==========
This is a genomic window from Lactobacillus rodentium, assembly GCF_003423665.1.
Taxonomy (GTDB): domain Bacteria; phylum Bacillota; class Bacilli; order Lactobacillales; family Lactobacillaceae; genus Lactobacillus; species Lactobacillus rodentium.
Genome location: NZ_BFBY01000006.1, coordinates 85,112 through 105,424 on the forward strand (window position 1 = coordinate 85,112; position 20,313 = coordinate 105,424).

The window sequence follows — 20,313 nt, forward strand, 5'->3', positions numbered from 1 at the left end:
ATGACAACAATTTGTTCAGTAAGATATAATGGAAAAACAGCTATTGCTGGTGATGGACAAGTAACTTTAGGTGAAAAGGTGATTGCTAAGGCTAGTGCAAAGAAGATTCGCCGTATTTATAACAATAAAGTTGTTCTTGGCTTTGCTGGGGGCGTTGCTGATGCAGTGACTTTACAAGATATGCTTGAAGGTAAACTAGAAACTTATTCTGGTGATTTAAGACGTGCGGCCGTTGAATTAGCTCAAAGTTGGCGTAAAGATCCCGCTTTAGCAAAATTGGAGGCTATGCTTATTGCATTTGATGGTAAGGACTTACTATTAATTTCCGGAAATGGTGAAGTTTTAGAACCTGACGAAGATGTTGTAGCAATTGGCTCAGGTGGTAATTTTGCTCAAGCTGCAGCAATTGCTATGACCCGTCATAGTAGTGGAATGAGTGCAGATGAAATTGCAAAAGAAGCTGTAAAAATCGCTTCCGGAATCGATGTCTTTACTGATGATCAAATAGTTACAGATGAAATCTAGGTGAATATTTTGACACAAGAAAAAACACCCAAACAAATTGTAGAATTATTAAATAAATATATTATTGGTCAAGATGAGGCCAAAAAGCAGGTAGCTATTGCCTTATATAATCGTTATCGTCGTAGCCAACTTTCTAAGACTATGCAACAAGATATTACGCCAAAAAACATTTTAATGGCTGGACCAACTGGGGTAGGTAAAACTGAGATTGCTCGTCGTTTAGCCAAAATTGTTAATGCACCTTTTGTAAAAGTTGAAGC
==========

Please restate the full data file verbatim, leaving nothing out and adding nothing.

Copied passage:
This is a genomic window from Lactobacillus rodentium, assembly GCF_003423665.1.
Taxonomy (GTDB): domain Bacteria; phylum Bacillota; class Bacilli; order Lactobacillales; family Lactobacillaceae; genus Lactobacillus; species Lactobacillus rodentium.
Genome location: NZ_BFBY01000006.1, coordinates 85,112 through 105,424 on the forward strand (window position 1 = coordinate 85,112; position 20,313 = coordinate 105,424).

The window sequence follows — 20,313 nt, forward strand, 5'->3', positions numbered from 1 at the left end:
ATGACAACAATTTGTTCAGTAAGATATAATGGAAAAACAGCTATTGCTGGTGATGGACAAGTAACTTTAGGTGAAAAGGTGATTGCTAAGGCTAGTGCAAAGAAGATTCGCCGTATTTATAACAATAAAGTTGTTCTTGGCTTTGCTGGGGGCGTTGCTGATGCAGTGACTTTACAAGATATGCTTGAAGGTAAACTAGAAACTTATTCTGGTGATTTAAGACGTGCGGCCGTTGAATTAGCTCAAAGTTGGCGTAAAGATCCCGCTTTAGCAAAATTGGAGGCTATGCTTATTGCATTTGATGGTAAGGACTTACTATTAATTTCCGGAAATGGTGAAGTTTTAGAACCTGACGAAGATGTTGTAGCAATTGGCTCAGGTGGTAATTTTGCTCAAGCTGCAGCAATTGCTATGACCCGTCATAGTAGTGGAATGAGTGCAGATGAAATTGCAAAAGAAGCTGTAAAAATCGCTTCCGGAATCGATGTCTTTACTGATGATCAAATAGTTACAGATGAAATCTAGGTGAATATTTTGACACAAGAAAAAACACCCAAACAAATTGTAGAATTATTAAATAAATATATTATTGGTCAAGATGAGGCCAAAAAGCAGGTAGCTATTGCCTTATATAATCGTTATCGTCGTAGCCAACTTTCTAAGACTATGCAACAAGATATTACGCCAAAAAACATTTTAATGGCTGGACCAACTGGGGTAGGTAAAACTGAGATTGCTCGTCGTTTAGCCAAAATTGTTAATGCACCTTTTGTAAAAGTTGAAGC